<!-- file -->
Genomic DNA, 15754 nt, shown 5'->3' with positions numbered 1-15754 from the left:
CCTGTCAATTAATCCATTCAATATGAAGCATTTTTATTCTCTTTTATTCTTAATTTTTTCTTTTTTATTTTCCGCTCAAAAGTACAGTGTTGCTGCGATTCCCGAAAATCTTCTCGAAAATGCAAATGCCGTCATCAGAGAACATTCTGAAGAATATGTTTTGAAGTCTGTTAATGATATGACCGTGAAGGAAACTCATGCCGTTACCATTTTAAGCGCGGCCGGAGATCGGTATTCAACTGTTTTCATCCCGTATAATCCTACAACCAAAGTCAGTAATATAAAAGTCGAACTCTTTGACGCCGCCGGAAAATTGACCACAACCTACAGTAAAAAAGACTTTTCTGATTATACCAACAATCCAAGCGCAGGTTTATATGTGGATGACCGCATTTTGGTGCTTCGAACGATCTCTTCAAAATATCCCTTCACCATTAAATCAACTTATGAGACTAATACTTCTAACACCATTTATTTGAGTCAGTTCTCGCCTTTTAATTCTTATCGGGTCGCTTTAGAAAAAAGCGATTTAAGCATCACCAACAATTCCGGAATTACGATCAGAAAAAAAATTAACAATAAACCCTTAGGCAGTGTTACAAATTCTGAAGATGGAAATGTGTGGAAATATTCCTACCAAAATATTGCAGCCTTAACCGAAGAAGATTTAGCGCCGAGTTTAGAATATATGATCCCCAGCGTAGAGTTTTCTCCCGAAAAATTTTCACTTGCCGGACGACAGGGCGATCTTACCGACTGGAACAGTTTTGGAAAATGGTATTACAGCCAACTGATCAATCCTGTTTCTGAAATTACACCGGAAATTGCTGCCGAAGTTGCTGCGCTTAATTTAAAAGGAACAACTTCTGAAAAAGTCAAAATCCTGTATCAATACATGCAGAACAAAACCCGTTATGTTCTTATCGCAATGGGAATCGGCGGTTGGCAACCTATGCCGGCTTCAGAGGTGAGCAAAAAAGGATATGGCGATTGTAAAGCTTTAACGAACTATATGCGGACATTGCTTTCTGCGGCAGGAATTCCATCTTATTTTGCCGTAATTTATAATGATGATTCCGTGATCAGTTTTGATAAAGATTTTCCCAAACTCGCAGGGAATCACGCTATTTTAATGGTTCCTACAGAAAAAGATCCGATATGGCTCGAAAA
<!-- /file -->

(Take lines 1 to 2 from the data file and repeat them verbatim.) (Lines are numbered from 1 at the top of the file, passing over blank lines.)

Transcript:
Genomic DNA, 15754 nt, shown 5'->3' with positions numbered 1-15754 from the left:
CCTGTCAATTAATCCATTCAATATGAAGCATTTTTATTCTCTTTTATTCTTAATTTTTTCTTTTTTATTTTCCGCTCAAAAGTACAGTGTTGCTGCGATTCCCGAAAATCTTCTCGAAAATGCAAATGCCGTCATCAGAGAACATTCTGAAGAATATGTTTTGAAGTCTGTTAATGATATGACCGTGAAGGAAACTCATGCCGTTACCATTTTAAGCGCGGCCGGAGATCGGTATTCAACTGTTTTCATCCCGTATAATCCTACAACCAAAGTCAGTAATATAAAAGTCGAACTCTTTGACGCCGCCGGAAAATTGACCACAACCTACAGTAAAAAAGACTTTTCTGATTATACCAACAATCCAAGCGCAGGTTTATATGTGGATGACCGCATTTTGGTGCTTCGAACGATCTCTTCAAAATATCCCTTCACCATTAAATCAACTTATGAGACTAATACTTCTAACACCATTTATTTGAGTCAGTTCTCGCCTTTTAATTCTTATCGGGTCGCTTTAGAAAAAAGCGATTTAAGCATCACCAACAATTCCGGAATTACGATCAGAAAAAAAATTAACAATAAACCCTTAGGCAGTGTTACAAATTCTGAAGATGGAAATGTGTGGAAATATTCCTACCAAAATATTGCAGCCTTAACCGAAGAAGATTTAGCGCCGAGTTTAGAATATATGATCCCCAGCGTAGAGTTTTCTCCCGAAAAATTTTCACTTGCCGGACGACAGGGCGATCTTACCGACTGGAACAGTTTTGGAAAATGGTATTACAGCCAACTGATCAATCCTGTTTCTGAAATTACACCGGAAATTGCTGCCGAAGTTGCTGCGCTTAATTTAAAAGGAACAACTTCTGAAAAAGTCAAAATCCTGTATCAATACATGCAGAACAAAACCCGTTATGTTCTTATCGCAATGGGAATCGGCGGTTGGCAACCTATGCCGGCTTCAGAGGTGAGCAAAAAAGGATATGGCGATTGTAAAGCTTTAACGAACTATATGCGGACATTGCTTTCTGCGGCAGGAATTCCATCTTATTTTGCCGTAATTTATAATGATGATTCCGTGATCAGTTTTGATAAAGATTTTCCCAAACTCGCAGGGAATCACGCTATTTTAATGGTTCCTACAGAAAAAGATCCGATATGGCTCGAAAA